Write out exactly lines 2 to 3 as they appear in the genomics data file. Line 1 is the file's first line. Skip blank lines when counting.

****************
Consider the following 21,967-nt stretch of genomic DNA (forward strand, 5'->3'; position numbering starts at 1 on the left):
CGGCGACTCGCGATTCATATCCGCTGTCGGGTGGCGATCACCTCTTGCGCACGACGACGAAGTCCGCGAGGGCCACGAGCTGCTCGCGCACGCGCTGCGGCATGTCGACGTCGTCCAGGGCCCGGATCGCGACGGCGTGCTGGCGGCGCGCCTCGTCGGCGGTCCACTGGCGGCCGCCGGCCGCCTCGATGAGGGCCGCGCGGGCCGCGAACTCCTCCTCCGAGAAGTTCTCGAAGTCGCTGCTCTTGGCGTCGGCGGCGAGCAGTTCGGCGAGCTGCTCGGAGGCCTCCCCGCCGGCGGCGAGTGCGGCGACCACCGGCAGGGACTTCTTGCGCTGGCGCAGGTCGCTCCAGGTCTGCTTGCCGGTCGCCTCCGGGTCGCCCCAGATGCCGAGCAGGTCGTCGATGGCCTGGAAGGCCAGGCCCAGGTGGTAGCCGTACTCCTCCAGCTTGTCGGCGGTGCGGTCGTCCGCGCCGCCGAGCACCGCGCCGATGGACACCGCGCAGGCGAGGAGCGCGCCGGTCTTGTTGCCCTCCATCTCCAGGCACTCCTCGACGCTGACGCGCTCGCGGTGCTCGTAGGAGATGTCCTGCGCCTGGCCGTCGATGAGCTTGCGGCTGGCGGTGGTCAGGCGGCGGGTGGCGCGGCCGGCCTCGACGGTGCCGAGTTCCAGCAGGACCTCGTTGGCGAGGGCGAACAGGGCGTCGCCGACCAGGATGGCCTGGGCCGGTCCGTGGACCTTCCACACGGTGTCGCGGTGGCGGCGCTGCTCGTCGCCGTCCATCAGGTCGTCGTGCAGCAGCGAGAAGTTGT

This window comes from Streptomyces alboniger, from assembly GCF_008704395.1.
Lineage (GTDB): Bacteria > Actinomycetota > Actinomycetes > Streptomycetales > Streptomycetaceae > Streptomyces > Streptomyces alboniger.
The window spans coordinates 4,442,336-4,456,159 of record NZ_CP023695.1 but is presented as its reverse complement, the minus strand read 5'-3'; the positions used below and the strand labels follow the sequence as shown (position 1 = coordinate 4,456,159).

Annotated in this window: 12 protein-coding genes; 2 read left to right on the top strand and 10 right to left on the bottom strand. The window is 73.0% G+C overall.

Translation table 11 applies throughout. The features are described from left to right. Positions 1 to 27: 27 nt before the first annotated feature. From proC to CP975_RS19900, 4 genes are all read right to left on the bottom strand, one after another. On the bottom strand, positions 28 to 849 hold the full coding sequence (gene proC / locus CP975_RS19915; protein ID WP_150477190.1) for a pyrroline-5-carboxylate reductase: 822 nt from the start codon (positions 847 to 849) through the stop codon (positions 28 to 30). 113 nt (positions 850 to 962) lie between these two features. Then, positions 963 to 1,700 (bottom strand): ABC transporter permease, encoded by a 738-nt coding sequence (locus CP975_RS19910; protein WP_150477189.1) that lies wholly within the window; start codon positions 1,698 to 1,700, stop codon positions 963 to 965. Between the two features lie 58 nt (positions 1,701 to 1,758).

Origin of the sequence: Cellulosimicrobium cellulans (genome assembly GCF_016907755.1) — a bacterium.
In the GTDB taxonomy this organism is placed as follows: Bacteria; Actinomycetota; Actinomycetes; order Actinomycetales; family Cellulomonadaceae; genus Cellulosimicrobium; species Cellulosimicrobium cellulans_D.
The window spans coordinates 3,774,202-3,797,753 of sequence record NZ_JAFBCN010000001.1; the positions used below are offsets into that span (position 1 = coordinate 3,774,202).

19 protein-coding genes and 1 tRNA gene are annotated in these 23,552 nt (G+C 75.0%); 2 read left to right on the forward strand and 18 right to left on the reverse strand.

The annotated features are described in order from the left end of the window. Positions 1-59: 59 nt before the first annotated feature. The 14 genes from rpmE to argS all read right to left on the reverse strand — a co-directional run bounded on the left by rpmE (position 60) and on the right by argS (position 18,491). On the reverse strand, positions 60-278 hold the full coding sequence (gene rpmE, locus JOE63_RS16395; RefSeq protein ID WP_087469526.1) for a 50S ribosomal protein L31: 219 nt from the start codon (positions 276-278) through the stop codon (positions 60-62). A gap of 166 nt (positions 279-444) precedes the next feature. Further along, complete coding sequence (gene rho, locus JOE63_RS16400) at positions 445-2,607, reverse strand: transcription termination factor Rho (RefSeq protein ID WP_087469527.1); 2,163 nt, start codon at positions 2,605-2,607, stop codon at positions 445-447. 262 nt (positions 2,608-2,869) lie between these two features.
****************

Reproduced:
CGGCGACTCGCGATTCATATCCGCTGTCGGGTGGCGATCACCTCTTGCGCACGACGACGAAGTCCGCGAGGGCCACGAGCTGCTCGCGCACGCGCTGCGGCATGTCGACGTCGTCCAGGGCCCGGATCGCGACGGCGTGCTGGCGGCGCGCCTCGTCGGCGGTCCACTGGCGGCCGCCGGCCGCCTCGATGAGGGCCGCGCGGGCCGCGAACTCCTCCTCCGAGAAGTTCTCGAAGTCGCTGCTCTTGGCGTCGGCGGCGAGCAGTTCGGCGAGCTGCTCGGAGGCCTCCCCGCCGGCGGCGAGTGCGGCGACCACCGGCAGGGACTTCTTGCGCTGGCGCAGGTCGCTCCAGGTCTGCTTGCCGGTCGCCTCCGGGTCGCCCCAGATGCCGAGCAGGTCGTCGATGGCCTGGAAGGCCAGGCCCAGGTGGTAGCCGTACTCCTCCAGCTTGTCGGCGGTGCGGTCGTCCGCGCCGCCGAGCACCGCGCCGATGGACACCGCGCAGGCGAGGAGCGCGCCGGTCTTGTTGCCCTCCATCTCCAGGCACTCCTCGACGCTGACGCGCTCGCGGTGCTCGTAGGAGATGTCCTGCGCCTGGCCGTCGATGAGCTTGCGGCTGGCGGTGGTCAGGCGGCGGGTGGCGCGGCCGGCCTCGACGGTGCCGAGTTCCAGCAGGACCTCGTTGGCGAGGGCGAACAGGGCGTCGCCGACCAGGATGGCCTGGGCCGGTCCGTGGACCTTCCACACGGTGTCGCGGTGGCGGCGCTGCTCGTCGCCGTCCATCAGGTCGTCGTGCAGCAGCGAGAAGTTGT

This window comes from Streptomyces alboniger, from assembly GCF_008704395.1.